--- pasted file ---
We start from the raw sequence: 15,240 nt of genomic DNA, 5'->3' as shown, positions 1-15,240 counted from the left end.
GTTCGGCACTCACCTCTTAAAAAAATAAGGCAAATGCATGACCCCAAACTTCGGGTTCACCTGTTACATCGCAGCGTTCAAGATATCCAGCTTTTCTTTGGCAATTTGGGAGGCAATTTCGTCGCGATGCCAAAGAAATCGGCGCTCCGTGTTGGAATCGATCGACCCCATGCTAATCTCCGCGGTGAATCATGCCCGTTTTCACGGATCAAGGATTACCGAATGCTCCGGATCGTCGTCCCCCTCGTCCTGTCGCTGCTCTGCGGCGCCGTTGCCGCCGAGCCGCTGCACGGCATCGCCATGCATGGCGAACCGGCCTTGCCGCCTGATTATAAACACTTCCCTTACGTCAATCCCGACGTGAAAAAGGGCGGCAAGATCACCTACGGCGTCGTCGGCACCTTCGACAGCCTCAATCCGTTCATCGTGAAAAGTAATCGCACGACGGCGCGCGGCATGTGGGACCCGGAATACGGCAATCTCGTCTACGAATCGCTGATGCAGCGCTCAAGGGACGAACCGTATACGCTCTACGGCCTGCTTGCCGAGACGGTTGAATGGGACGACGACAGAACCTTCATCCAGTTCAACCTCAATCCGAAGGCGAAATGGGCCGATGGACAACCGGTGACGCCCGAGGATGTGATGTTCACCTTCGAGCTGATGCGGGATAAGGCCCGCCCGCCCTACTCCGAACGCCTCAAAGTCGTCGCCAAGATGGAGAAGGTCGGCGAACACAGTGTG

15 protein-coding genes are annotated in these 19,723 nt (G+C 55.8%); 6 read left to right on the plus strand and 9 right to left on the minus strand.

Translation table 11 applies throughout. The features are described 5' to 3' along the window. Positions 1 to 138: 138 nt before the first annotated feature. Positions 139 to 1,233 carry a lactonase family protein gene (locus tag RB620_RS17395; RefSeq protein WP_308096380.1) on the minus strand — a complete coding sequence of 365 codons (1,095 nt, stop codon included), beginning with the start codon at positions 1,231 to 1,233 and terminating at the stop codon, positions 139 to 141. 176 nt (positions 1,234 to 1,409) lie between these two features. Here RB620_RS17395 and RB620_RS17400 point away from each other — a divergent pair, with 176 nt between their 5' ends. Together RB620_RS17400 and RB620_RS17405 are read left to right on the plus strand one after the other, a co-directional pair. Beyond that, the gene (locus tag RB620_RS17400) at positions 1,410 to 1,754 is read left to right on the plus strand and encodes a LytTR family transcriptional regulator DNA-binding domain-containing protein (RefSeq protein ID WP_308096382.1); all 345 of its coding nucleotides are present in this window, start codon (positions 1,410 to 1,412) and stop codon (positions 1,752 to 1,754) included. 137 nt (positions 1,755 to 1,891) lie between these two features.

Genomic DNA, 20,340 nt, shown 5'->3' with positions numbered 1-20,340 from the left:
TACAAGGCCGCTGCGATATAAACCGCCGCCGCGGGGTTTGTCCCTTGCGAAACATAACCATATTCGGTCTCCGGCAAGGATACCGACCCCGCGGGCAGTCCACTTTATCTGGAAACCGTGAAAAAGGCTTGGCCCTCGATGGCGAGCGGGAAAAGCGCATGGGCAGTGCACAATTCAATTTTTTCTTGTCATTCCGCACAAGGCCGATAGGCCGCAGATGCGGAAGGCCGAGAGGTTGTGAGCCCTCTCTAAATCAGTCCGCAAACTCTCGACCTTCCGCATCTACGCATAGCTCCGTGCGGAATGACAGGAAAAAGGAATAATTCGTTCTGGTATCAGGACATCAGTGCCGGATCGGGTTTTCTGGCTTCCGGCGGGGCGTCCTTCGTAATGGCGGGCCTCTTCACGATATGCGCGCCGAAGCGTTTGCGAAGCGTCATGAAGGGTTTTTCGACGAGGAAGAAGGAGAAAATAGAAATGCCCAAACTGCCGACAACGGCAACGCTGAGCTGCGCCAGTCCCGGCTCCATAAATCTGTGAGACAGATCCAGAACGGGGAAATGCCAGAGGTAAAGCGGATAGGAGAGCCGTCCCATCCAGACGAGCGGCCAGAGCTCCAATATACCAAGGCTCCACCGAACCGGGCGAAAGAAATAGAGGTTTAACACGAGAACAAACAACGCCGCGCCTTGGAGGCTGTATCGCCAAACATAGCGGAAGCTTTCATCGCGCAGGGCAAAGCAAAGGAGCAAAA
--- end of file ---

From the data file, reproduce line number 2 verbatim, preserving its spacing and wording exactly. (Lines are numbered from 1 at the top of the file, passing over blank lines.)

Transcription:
GTTCGGCACTCACCTCTTAAAAAAATAAGGCAAATGCATGACCCCAAACTTCGGGTTCACCTGTTACATCGCAGCGTTCAAGATATCCAGCTTTTCTTTGGCAATTTGGGAGGCAATTTCGTCGCGATGCCAAAGAAATCGGCGCTCCGTGTTGGAATCGATCGACCCCATGCTAATCTCCGCGGTGAATCATGCCCGTTTTCACGGATCAAGGATTACCGAATGCTCCGGATCGTCGTCCCCCTCGTCCTGTCGCTGCTCTGCGGCGCCGTTGCCGCCGAGCCGCTGCACGGCATCGCCATGCATGGCGAACCGGCCTTGCCGCCTGATTATAAACACTTCCCTTACGTCAATCCCGACGTGAAAAAGGGCGGCAAGATCACCTACGGCGTCGTCGGCACCTTCGACAGCCTCAATCCGTTCATCGTGAAAAGTAATCGCACGACGGCGCGCGGCATGTGGGACCCGGAATACGGCAATCTCGTCTACGAATCGCTGATGCAGCGCTCAAGGGACGAACCGTATACGCTCTACGGCCTGCTTGCCGAGACGGTTGAATGGGACGACGACAGAACCTTCATCCAGTTCAACCTCAATCCGAAGGCGAAATGGGCCGATGGACAACCGGTGACGCCCGAGGATGTGATGTTCACCTTCGAGCTGATGCGGGATAAGGCCCGCCCGCCCTACTCCGAACGCCTCAAAGTCGTCGCCAAGATGGAGAAGGTCGGCGAACACAGTGTG